More Saturday Sets: Jim James, Roky Erickson, Muse, Snow Patrol

Rumors ran rampant by 3 P.M. regarding the Kidzapalooza stage’s last “very special” guest of the day. Some said Eddie Vedder (and you’d have thought, judging by the two enormous black-clad Pearl Jam fanatics sitting with the kids in the front row), while others said Patti Smith and My Morning Jacket’s Jim James. The latter were right, and at 3 P.M. James arrived alone, called the kids up to the front row, and sang his heart out. Hearing James sing Alvin & the Chipmunks’ Christmas Song and Kermit’s “Rainbow Connection” was certainly one of the more eclectic treats of this year’s Lollapalooza.

At quite the opposite end of the spectrum, I found myself surrounded by grizzled old rockers cheering on Roky Erickson and his newly resurrected band. The old-school rocker confidently strummed his huge white guitar on the Playstation stage, despite the fact that he’d only begun performing again relatively recently. “Starry Eyes” and “Two-Headed Dog” rocked with raw guitars, jamming solos — not a synth or hipster in sight. Even renowned “superfan” Beatle Bob — who some unenlightened onlookers assumed to be the Cars’ Ric Ocasek — danced arhythmically on the side of the stage. And it was here I saw one of my favorite tees of the fest so far: A picture of ‘W’ with the tagline, “Next time you’ll vote hippie.”

But hippies were nowhere in sight for Snow Patrol‘s set an hour later at the Bud Light stage — baseball caps and A&F tanks were the costume of choice. A scruffy Gary Lightbody and his fellow self-proclaimed “Lollapalooza virgins” arrived amidst Irish flags waving in Chicago’s windy fields (out in full force tonight) and the band pumped out songs new and old: “Eyes Open,” “Chocolate,” “Chasing Cars,” and “Run” were all highlights. I half-expected Martha Wainwright to appear out of the woodwork for “Set the Fire to the 3rd Bar,” but Lightbody brought up Silversun Pickups bassist/vocalist Nikki Monniger instead, who wowed the crowd with her sweet, yet melancholy voice. Even with the rain coming down, you could tell Lightbody was having a blast, and not only onstage — he name-checked the bands he’d seen during the day, and lamented at having to make the choice between Interpol and Muse. He then dedicated every song to members of the crowd (most notably, one guy dressed as Spider-Man). Happily, the last one, “You’re All That I Have” went out to all of us.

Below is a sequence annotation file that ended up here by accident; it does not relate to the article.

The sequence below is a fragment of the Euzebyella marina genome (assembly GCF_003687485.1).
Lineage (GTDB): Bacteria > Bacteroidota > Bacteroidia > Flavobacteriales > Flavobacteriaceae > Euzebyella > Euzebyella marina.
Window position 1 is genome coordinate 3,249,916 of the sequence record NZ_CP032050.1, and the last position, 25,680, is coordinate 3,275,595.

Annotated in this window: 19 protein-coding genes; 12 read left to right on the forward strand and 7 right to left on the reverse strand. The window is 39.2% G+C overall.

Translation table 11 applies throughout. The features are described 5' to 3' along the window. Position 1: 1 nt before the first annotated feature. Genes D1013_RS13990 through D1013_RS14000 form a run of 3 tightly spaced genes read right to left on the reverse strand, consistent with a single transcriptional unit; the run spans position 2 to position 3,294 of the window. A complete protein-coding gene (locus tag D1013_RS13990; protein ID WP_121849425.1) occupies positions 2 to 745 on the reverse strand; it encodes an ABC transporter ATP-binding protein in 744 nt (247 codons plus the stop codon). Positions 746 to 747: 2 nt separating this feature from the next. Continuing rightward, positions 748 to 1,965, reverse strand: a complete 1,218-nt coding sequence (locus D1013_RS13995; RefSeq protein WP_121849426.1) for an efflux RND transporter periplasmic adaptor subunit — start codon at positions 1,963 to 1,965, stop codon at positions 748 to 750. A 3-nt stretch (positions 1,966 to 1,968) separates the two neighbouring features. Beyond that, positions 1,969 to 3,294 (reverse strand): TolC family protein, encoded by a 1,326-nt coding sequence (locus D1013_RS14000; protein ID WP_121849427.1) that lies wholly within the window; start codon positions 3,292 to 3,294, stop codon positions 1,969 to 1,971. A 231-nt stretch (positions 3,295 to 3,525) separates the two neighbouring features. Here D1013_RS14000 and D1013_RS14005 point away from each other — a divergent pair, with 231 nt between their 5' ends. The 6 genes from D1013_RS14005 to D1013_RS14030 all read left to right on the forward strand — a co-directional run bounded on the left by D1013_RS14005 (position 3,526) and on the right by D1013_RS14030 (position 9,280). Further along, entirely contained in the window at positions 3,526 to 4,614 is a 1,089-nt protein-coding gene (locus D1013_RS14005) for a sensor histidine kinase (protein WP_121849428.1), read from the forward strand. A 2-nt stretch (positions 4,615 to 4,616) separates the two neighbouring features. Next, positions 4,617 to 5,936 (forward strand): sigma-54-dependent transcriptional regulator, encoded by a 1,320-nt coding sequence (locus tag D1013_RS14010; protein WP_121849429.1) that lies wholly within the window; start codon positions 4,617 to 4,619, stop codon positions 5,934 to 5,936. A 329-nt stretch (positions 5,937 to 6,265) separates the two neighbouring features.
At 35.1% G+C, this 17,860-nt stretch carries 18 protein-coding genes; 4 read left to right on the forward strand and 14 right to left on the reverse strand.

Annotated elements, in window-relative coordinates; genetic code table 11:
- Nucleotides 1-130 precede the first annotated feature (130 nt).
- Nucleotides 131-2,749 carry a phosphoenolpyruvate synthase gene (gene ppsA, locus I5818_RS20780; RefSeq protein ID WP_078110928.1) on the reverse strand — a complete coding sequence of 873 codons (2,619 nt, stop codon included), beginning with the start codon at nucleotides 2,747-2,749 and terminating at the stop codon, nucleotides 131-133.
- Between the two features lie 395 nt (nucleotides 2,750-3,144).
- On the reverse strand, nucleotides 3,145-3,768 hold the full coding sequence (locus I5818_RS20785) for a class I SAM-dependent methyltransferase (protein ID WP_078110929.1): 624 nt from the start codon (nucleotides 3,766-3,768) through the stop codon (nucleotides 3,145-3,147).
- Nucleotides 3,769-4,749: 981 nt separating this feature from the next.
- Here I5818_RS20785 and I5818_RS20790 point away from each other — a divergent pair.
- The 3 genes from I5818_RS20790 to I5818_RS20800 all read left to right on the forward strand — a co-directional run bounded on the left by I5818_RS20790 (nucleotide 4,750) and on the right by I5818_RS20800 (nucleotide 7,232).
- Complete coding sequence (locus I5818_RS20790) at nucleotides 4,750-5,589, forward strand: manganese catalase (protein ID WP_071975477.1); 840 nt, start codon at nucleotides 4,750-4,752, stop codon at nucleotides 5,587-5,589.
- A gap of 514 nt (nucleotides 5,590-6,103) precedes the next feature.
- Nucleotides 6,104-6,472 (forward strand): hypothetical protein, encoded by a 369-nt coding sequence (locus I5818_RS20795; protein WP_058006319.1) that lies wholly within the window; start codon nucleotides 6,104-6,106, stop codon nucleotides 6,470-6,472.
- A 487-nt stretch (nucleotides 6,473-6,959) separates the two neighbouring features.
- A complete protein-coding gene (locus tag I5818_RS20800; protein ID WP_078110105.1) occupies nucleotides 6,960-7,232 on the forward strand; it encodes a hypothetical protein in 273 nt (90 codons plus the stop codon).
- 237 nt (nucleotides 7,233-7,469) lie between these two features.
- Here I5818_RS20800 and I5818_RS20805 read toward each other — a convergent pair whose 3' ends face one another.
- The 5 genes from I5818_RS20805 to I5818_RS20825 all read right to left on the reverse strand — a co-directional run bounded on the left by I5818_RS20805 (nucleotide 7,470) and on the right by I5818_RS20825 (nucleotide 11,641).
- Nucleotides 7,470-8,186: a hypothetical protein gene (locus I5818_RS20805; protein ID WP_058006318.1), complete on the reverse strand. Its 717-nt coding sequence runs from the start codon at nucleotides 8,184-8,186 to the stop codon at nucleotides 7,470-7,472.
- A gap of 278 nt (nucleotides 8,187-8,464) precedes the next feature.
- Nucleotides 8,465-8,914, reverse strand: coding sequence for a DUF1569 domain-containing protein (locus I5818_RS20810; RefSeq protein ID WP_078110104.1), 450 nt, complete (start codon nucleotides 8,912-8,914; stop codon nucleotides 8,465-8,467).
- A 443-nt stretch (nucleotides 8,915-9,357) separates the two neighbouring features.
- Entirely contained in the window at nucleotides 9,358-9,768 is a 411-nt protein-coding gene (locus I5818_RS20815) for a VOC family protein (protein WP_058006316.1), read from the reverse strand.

Any act would have had trouble following Day One’s ridiculous set by headliner Daft Punk, but the three Englishmen of Muse, were up to the task. The show was as much a visual feast for the eyes as one for the ears; layers of lightning fast images were as complicated and mesmerizing as the layered noise and melodies of the music. Green lasers assaulted the crowd, as Clockwork Orange-like images flashed, strobe-like on the screens.

Epic songs like “Starlight” and “Time Is Running Out” were huge crowd-pleasers, but as one audience member lamented, “Last night Daft Punk felt like one huge party, tonight actually feels like a concert.” A good one, definitely, but the no-holds-barred insanity of the previous night was more subdued for the ambient hard-rockers (if there is such a thing, Muse is it). This was a rock show, not a dance party. Just shy of 10 P.M., fireworks may have been exploding on the video screens, but the true fireworks igniting overhead were really coming from frontman Matt Bellamy’s powerful pipes. ROBIN MONHEIT


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